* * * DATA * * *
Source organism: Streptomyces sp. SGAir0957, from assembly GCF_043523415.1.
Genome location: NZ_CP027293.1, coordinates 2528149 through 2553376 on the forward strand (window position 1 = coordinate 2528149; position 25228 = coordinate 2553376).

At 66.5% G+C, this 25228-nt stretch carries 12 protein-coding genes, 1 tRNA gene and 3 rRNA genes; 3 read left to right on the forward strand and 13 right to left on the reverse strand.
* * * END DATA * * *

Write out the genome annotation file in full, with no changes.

Source organism: Streptomyces sp. SGAir0957, from assembly GCF_043523415.1.
Genome location: NZ_CP027293.1, coordinates 2528149 through 2553376 on the forward strand (window position 1 = coordinate 2528149; position 25228 = coordinate 2553376).

At 66.5% G+C, this 25228-nt stretch carries 12 protein-coding genes, 1 tRNA gene and 3 rRNA genes; 3 read left to right on the forward strand and 13 right to left on the reverse strand.